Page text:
A friend recently commented that my blog wants to make her buy the things I am writing about. I took it in the spirit she meant - she loved my blog. But it made me think - Are bloggers 'selling' things to their readers (even unknowingly)? This year for Black Friday, consumers all across the country spent more than 52 Billion dollars (yes, Billion!) over the 4 day weekend! (They also used pepper spray, shot the bullets and got arrested, but thats a different story!) While reading about these figures, I wonder how many people bought things they saw on style, fashion and beauty blogs? How much of a sales force are fashion bloggers? And not only for the Black Friday but in general. Recent story in Financial Times underscores the fact that fashion bloggers are the new Ad & PR vehicle! As consumers themselves, fashion bloggers are (or should be) the most authentic voice and purest judges of products, services and trends. But does corporate advertising and PR
polluting this purity?
Blogging as a platform essentially means the 'truly free' opinions. The only bias comes from the blogger's thinking, not from the outside agency. But as the blogosphere gets crowded each day, blogs are becoming another source of sales for products or services. There is a very fine line between having an opinion and selling something. And sometimes without the intention, fashion bloggers cross that line. As I write my blog (and talk about products and services in my posts) I am trying to understand and answer these questions-
- Are we unknowingly working for the brands? - We put the outfit post with the details of the clothes and accessories (to make it easy for readers to find those things if they like). But as my friend said, a good picture or a nicely put together outfit instigate the readers to get the 'same look'. There comes my next question -
- Are we shopoholism enablers? In the movie 'Confessions of a Shopoholic' Rebecca Bloomwood says about the fashionable girls - "..they were beautiful, they were happy, they didn't even need money, they had magic cards (aka credit cards)" (And that's how magically they get in debt too!) I can't help but wonder (take that Carrie Bradshaw), how much magic card spending fashion bloggers are responsible for. We report about the It bags, latest must-have accessories and the season's best clothes, we put our pictures, tell people where to buy it - it all 'enables the shopoholism'. (on the other hand - somebody's got to stimulate the economy!) This brings me to my next question-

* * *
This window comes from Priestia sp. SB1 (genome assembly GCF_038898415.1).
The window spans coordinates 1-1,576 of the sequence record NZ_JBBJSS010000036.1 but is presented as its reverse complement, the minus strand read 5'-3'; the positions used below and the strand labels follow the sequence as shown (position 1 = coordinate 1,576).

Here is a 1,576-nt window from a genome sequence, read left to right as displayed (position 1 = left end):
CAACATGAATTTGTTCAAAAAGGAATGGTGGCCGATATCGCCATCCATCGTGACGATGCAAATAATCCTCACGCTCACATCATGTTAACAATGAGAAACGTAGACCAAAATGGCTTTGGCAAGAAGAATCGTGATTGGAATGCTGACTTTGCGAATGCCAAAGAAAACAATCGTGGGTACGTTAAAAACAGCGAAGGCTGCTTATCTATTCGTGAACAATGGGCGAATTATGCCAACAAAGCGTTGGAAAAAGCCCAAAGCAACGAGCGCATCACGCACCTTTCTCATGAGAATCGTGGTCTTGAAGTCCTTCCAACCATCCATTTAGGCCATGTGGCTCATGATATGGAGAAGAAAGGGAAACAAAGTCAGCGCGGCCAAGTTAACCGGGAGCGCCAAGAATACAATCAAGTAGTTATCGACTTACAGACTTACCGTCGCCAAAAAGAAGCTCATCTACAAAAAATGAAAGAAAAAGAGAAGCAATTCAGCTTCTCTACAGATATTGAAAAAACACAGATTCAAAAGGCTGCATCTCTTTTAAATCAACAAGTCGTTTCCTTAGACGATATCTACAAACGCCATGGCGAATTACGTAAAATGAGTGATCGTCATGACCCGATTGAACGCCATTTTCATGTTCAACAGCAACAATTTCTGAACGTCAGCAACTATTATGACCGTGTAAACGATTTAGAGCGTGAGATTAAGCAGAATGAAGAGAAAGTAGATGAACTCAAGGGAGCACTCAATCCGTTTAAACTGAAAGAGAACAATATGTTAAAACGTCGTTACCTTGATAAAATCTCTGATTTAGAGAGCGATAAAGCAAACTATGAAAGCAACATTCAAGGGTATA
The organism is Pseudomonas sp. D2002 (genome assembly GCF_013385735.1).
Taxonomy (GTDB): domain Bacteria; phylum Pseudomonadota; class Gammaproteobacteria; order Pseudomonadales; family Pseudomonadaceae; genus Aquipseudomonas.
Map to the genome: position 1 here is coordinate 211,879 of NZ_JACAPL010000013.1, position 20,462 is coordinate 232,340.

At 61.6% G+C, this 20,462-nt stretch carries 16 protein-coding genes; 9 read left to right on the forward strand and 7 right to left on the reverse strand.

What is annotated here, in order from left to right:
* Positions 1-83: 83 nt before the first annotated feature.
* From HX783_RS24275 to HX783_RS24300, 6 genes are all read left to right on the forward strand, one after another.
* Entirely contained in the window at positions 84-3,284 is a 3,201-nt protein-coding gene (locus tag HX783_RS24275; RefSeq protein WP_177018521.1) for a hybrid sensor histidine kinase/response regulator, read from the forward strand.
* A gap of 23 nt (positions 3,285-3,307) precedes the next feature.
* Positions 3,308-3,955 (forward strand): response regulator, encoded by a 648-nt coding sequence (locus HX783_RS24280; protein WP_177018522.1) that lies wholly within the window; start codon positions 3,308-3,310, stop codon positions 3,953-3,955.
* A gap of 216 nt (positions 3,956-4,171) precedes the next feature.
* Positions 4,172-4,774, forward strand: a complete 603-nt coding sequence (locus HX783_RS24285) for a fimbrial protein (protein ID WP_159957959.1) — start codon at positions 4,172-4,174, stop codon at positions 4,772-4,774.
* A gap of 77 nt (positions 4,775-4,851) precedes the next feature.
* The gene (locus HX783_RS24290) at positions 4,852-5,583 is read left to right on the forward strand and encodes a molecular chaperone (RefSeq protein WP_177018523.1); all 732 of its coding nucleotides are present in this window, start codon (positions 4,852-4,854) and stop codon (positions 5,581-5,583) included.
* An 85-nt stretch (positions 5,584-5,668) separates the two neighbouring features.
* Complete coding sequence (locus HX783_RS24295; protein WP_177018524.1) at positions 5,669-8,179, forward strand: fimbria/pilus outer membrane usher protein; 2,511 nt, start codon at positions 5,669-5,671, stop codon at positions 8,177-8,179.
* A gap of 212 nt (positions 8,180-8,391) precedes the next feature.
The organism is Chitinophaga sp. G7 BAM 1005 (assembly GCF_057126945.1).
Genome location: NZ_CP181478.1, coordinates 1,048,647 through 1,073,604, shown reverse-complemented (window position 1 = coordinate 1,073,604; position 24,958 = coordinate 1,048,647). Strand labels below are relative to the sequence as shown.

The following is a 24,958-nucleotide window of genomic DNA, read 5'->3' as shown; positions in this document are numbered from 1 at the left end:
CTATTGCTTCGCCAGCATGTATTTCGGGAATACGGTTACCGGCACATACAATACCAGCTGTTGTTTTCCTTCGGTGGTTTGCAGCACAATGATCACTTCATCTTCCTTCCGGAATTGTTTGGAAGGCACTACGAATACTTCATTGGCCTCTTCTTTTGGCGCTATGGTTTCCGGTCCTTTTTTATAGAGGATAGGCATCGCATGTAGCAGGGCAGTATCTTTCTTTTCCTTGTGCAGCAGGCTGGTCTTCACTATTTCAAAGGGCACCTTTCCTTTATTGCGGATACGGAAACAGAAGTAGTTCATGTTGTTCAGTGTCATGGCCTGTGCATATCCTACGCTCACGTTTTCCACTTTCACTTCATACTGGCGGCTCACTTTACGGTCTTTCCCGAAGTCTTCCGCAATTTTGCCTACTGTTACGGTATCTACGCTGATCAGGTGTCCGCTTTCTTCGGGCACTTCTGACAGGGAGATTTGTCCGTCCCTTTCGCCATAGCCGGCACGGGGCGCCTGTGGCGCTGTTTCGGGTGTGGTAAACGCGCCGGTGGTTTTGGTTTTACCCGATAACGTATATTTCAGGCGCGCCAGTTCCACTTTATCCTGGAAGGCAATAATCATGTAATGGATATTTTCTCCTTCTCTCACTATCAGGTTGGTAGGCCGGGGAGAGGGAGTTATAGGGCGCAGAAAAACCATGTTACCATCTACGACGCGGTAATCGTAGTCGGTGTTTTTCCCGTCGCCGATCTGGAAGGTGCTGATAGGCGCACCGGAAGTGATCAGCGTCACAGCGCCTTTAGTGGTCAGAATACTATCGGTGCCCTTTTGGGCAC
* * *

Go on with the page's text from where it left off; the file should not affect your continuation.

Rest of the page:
- Are we commenting on the trends or pushing the products?- As the style enthusiasts, fashion bloggers critique, admire and suggest all things fashionable. I discover so many great products via blogs! That's why we love blogs - they are the real deal, real people talking about what they think is cool/practical/ has the best value. But is it really true? Are all bloggers 'just blogging'. Or are they the new billboard? The bloggers with a huge fan following can even sway their readers' opinions (and thus an advertising opportunity for brands/retailers). Recently I got to know about a group of influential bloggers (not naming names) opening up their online store that carries products from their 'hauls' calling it their 'collection' , but in reality it was the same mass-produced stuff you can get in most retail stores, may be cheaper too. Although who am I to judge if they have a market for that, but I am sure their blogs have moved far away from the true core of blogging! This brings me to my next point-
- Are we contributing to materialism?- This is the most complex point when it comes to fashion and style blogging. Fashion itself is a term associated with buying. It is very hard to be stylish without investing money in 'stuff'. Fashion blogging has brought the phenomenon of 'street style' to a whole new level where street style often comes with a steep price. A lot of websites devoted to the pictures of street style or common people's fashion pictures certainly don't make you 'not buy'!! And the blogging 'icons' soon become brands themselves. This brings me my final point -
- Are we selling out our editorial integrity?- Most of the fashion bloggers are still authentic, honest to goodness bloggers, but many of them have compromised the editorial integrity by selling products or services through their editorial content. And the disturbing thing is - they are not selling it in the pure form of advertising (by selling the ad space)- they are selling it by wrapping it up in their writing, decorated by their 'unbiased opinion' bow!
It's a complicated matter and has no one dimensional answer. It's also the result of the inherent nature of fashion and style - a major part of of fashion is buying! And I know firsthand - blogging is not easy work. It takes time and energy and we put many things in the back seat when we decide to blog regularly. So why shouldn't we get paid for it? You wouldn't work in an office where you didn't get paid for your time and effort. How to tread the line between getting paid for hard work and selling out the blogs is a skill that separates the blogger from seller!
What do you consider the difference between blogging and selling?